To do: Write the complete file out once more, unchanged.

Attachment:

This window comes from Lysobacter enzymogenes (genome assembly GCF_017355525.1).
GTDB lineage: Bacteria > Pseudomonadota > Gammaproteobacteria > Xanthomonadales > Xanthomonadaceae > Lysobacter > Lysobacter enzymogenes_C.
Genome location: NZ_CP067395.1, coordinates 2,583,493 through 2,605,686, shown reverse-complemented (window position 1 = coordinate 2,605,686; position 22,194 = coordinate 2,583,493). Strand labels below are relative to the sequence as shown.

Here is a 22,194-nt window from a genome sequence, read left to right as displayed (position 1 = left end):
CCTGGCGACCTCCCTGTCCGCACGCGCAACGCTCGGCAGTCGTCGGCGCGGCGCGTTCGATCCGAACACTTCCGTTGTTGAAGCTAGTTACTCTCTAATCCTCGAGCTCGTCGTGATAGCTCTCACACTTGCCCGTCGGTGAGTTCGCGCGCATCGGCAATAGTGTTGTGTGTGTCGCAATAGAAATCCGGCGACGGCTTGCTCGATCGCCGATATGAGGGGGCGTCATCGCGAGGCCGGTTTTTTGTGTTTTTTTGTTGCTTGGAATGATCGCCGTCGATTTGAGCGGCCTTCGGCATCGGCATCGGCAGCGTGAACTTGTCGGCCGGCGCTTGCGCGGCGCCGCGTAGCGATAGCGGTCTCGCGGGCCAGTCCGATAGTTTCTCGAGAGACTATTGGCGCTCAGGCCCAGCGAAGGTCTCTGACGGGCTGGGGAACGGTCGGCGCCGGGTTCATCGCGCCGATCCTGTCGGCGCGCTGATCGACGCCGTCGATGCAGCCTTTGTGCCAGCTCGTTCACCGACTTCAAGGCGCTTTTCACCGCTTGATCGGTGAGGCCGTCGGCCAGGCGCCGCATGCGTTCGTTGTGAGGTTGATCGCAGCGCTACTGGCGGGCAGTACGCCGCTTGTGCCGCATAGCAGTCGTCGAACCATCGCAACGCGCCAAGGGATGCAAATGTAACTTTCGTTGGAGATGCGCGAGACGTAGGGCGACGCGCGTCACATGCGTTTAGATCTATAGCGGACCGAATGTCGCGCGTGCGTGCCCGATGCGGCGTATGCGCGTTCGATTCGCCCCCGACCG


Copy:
This window comes from Lysobacter enzymogenes (genome assembly GCF_017355525.1).
GTDB lineage: Bacteria > Pseudomonadota > Gammaproteobacteria > Xanthomonadales > Xanthomonadaceae > Lysobacter > Lysobacter enzymogenes_C.
Genome location: NZ_CP067395.1, coordinates 2,583,493 through 2,605,686, shown reverse-complemented (window position 1 = coordinate 2,605,686; position 22,194 = coordinate 2,583,493). Strand labels below are relative to the sequence as shown.

Here is a 22,194-nt window from a genome sequence, read left to right as displayed (position 1 = left end):
CCTGGCGACCTCCCTGTCCGCACGCGCAACGCTCGGCAGTCGTCGGCGCGGCGCGTTCGATCCGAACACTTCCGTTGTTGAAGCTAGTTACTCTCTAATCCTCGAGCTCGTCGTGATAGCTCTCACACTTGCCCGTCGGTGAGTTCGCGCGCATCGGCAATAGTGTTGTGTGTGTCGCAATAGAAATCCGGCGACGGCTTGCTCGATCGCCGATATGAGGGGGCGTCATCGCGAGGCCGGTTTTTTGTGTTTTTTTGTTGCTTGGAATGATCGCCGTCGATTTGAGCGGCCTTCGGCATCGGCATCGGCAGCGTGAACTTGTCGGCCGGCGCTTGCGCGGCGCCGCGTAGCGATAGCGGTCTCGCGGGCCAGTCCGATAGTTTCTCGAGAGACTATTGGCGCTCAGGCCCAGCGAAGGTCTCTGACGGGCTGGGGAACGGTCGGCGCCGGGTTCATCGCGCCGATCCTGTCGGCGCGCTGATCGACGCCGTCGATGCAGCCTTTGTGCCAGCTCGTTCACCGACTTCAAGGCGCTTTTCACCGCTTGATCGGTGAGGCCGTCGGCCAGGCGCCGCATGCGTTCGTTGTGAGGTTGATCGCAGCGCTACTGGCGGGCAGTACGCCGCTTGTGCCGCATAGCAGTCGTCGAACCATCGCAACGCGCCAAGGGATGCAAATGTAACTTTCGTTGGAGATGCGCGAGACGTAGGGCGACGCGCGTCACATGCGTTTAGATCTATAGCGGACCGAATGTCGCGCGTGCGTGCCCGATGCGGCGTATGCGCGTTCGATTCGCCCCCGACCG